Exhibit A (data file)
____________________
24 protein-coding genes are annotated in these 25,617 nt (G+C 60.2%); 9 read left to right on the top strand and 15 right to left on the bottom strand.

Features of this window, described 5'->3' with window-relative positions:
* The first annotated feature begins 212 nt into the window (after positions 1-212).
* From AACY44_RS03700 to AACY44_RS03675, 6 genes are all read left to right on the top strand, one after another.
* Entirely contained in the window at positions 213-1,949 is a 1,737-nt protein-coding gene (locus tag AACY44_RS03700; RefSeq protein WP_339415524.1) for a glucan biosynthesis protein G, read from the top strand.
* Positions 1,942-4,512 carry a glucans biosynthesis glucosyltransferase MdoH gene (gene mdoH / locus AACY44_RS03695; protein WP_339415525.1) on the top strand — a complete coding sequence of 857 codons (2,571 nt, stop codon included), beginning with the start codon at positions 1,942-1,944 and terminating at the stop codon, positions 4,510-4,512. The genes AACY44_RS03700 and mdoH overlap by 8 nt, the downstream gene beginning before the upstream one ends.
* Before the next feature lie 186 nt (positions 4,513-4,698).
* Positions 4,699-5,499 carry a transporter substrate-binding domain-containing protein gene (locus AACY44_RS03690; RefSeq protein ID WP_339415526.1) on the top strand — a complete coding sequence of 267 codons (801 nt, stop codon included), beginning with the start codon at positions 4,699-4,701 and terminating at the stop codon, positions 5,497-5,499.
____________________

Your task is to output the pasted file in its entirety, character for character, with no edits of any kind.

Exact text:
24 protein-coding genes are annotated in these 25,617 nt (G+C 60.2%); 9 read left to right on the top strand and 15 right to left on the bottom strand.

Features of this window, described 5'->3' with window-relative positions:
* The first annotated feature begins 212 nt into the window (after positions 1-212).
* From AACY44_RS03700 to AACY44_RS03675, 6 genes are all read left to right on the top strand, one after another.
* Entirely contained in the window at positions 213-1,949 is a 1,737-nt protein-coding gene (locus tag AACY44_RS03700; RefSeq protein WP_339415524.1) for a glucan biosynthesis protein G, read from the top strand.
* Positions 1,942-4,512 carry a glucans biosynthesis glucosyltransferase MdoH gene (gene mdoH / locus AACY44_RS03695; protein WP_339415525.1) on the top strand — a complete coding sequence of 857 codons (2,571 nt, stop codon included), beginning with the start codon at positions 1,942-1,944 and terminating at the stop codon, positions 4,510-4,512. The genes AACY44_RS03700 and mdoH overlap by 8 nt, the downstream gene beginning before the upstream one ends.
* Before the next feature lie 186 nt (positions 4,513-4,698).
* Positions 4,699-5,499 carry a transporter substrate-binding domain-containing protein gene (locus AACY44_RS03690; RefSeq protein ID WP_339415526.1) on the top strand — a complete coding sequence of 267 codons (801 nt, stop codon included), beginning with the start codon at positions 4,699-4,701 and terminating at the stop codon, positions 5,497-5,499.